El Modena High: An Origin Story by Peggy Calvert
Hey folks and welcome back to the blog! OH BOY, DO WE HAVE A STORY FOR YOU! If you’ve been catching up with us for any time now, you know that we love to embed our blog posts with some Old Towne Orange history if we can. Of course, we don’t know ALL our history but we love talking to people that have great Historangical stories to share.
This week, we 100% talked to the right person to get a slice of Orange history mixed with a coming-of-age story and a mighty large sense of charm. If you remember from a few weeks ago, we talked to Peggy Calvert, the founder of Ukulele Soup in Orange. If you haven’t read that blog post or listened to the podcast, please click here to get the musical background on Peggy. She is fabulous.
Let’s jump back to 1966 where Peggy is a sophomore at Villa Park High School. She was smack in the middle of her high school experience when a counselor approached Peggy and a few of her peers and told them they would be transferring to El Modena High School in the fall to be part of the school’s inaugural class. Peggy didn’t act as though this was particularly sad or disappointing, as many students most likely would at the thought of leaving friends and familiarity. Quite the contrary, in fact.
“Nobody has to ask me twice so I said, ‘Of course!’” recalls Peggy.
She joined a committee in charge of organizing a way to choose the school colors and the mascot, which was between the Vaqueros and the Vanguards. They created a ballot for any incoming students to vote on the choices and the results turned out that they would be called the El Modena Vanguards, which Peggy shed some light on.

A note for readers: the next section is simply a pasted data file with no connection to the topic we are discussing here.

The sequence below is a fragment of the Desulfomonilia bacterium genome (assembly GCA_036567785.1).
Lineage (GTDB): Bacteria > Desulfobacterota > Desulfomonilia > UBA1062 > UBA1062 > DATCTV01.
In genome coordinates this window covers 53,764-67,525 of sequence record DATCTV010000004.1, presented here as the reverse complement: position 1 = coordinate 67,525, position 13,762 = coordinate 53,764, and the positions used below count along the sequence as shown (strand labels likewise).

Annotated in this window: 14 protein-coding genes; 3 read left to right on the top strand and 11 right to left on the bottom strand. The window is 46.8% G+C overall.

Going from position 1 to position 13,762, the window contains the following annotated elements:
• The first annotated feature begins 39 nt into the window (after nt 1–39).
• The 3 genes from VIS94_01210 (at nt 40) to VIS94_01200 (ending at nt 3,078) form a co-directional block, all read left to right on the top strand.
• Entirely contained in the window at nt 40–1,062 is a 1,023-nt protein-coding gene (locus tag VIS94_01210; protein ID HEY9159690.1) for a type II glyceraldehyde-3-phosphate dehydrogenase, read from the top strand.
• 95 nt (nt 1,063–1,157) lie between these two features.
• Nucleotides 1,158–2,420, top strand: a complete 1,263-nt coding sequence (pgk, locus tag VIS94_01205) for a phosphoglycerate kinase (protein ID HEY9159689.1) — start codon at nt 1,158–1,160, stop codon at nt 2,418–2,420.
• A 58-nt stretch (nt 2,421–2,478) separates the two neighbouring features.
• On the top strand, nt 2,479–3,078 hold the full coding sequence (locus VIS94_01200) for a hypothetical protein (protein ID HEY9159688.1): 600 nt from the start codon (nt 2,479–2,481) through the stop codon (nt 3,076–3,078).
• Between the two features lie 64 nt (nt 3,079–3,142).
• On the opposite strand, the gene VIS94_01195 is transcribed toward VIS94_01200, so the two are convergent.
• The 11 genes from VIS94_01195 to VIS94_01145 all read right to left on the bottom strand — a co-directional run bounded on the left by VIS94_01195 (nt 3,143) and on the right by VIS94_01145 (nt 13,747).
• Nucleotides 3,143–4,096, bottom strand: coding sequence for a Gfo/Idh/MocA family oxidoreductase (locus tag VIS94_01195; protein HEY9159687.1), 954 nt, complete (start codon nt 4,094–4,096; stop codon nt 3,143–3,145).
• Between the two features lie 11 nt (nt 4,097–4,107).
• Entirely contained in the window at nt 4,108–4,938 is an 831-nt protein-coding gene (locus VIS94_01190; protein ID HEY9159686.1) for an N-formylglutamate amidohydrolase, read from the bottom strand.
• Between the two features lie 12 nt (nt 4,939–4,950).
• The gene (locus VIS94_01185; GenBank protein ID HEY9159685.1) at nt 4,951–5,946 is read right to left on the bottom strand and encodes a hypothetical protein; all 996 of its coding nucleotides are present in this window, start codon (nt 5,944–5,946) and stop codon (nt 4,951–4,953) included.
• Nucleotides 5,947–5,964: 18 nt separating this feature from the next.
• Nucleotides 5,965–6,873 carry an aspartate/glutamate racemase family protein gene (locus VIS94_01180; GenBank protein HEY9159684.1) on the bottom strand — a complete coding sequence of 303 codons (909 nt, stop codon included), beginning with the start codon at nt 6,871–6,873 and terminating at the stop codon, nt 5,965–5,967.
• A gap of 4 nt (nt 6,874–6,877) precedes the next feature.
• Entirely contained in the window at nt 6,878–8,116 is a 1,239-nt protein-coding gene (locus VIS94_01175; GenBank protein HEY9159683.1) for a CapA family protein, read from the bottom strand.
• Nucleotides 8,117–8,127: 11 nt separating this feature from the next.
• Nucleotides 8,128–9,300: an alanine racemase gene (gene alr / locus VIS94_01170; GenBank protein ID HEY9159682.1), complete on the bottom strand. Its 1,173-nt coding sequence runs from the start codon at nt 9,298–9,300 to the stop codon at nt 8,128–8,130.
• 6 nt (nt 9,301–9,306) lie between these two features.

“A Vanguard is the flag bearer that goes out in front of the army when they go into battle. They are leaders and they are brave. Vanguards set the tone for what happens next and we thought that would be pretty cool as our school mascot,” shared Peggy.
In September of 1966, it was time to go to the new school. On the first day, Peggy noticed there wasn’t any grass or lockers, and in that time, backpacks were thought of only for camping and not for carrying books. “I don’t why we never thought of that,” said Peggy.
In her time at El Modena, Peggy was a cheerleader on the first-ever cheer squad, member of Project Stem (getting shrubs and trees for El Modena), and a member of the first graduating class of El Modena High School. Peggy says one of her proudest moments was being awarded the senior superlative “Most Spirited” and says having school spirit is one of the most important things you can do. Clearly, the running theme in Peggy’s life is spirit, storytelling, happiness, and joy. We strongly encourage you to listen to the entire story here or download it on your Spotify or Apple Podcasts app.
“If it’s not fun, I don’t wanna do it,” said Peggy.
Thank you for joining us for a slice of Orange history! Have a great weekend everyone, and we will see you around town!